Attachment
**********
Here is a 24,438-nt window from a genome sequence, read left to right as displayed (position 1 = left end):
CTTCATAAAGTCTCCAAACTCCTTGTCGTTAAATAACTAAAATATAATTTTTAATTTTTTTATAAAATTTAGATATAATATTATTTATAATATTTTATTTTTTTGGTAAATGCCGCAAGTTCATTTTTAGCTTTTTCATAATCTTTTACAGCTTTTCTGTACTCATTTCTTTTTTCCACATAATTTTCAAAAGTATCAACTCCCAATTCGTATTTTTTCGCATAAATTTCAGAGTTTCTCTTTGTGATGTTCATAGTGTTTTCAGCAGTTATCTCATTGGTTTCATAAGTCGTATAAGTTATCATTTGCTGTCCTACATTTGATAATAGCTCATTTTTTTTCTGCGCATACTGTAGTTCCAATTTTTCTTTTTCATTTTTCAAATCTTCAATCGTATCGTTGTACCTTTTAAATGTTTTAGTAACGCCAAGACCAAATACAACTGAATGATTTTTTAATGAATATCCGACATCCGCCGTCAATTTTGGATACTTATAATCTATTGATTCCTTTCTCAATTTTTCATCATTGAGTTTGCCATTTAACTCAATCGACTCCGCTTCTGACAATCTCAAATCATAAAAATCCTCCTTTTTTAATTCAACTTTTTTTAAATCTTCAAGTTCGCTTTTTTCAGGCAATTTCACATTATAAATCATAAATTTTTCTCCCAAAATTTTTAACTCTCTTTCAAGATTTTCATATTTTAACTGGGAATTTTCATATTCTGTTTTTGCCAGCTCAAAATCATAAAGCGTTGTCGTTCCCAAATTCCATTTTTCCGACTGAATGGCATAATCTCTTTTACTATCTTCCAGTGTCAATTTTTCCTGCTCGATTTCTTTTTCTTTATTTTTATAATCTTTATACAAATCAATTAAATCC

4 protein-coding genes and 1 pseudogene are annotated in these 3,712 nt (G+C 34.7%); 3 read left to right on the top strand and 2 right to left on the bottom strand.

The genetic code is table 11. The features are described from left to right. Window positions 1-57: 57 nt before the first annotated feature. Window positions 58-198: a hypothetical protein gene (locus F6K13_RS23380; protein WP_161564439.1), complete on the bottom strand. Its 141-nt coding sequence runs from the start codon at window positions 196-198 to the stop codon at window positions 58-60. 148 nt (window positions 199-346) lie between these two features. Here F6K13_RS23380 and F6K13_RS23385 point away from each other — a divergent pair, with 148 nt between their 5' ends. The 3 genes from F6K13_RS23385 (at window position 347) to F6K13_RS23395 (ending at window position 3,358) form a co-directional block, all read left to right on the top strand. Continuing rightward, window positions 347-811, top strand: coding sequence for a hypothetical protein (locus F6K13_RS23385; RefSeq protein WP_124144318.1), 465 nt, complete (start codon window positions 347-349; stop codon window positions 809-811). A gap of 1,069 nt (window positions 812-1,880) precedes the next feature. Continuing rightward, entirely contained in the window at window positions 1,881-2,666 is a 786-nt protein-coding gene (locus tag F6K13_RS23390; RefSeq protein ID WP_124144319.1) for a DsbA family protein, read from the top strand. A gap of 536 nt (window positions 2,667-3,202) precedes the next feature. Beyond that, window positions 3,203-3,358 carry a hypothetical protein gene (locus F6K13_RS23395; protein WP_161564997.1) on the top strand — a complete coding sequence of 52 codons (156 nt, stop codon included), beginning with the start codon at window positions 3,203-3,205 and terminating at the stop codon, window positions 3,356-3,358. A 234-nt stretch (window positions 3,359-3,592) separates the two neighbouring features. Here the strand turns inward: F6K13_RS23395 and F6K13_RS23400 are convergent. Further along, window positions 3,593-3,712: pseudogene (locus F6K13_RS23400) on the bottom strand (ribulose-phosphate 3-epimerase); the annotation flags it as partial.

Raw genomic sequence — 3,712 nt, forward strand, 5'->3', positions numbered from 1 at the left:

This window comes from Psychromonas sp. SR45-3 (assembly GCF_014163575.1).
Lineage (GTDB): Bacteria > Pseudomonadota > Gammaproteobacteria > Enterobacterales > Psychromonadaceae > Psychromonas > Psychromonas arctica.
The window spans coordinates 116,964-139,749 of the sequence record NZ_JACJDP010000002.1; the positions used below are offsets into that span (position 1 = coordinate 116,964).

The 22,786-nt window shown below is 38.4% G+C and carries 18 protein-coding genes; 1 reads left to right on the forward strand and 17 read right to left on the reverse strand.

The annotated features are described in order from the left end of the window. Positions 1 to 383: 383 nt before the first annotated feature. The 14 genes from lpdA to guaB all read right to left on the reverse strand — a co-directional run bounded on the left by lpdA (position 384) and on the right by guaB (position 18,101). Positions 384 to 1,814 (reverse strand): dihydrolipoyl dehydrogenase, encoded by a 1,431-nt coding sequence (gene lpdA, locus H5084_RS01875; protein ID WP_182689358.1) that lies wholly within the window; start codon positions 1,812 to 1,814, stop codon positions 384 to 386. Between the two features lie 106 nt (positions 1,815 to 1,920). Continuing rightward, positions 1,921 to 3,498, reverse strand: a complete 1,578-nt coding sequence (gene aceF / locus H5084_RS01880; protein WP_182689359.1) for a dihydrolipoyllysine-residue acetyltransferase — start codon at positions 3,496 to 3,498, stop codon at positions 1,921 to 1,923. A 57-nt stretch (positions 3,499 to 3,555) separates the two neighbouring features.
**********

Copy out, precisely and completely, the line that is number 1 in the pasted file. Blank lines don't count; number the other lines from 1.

Here is a 24,438-nt window from a genome sequence, read left to right as displayed (position 1 = left end):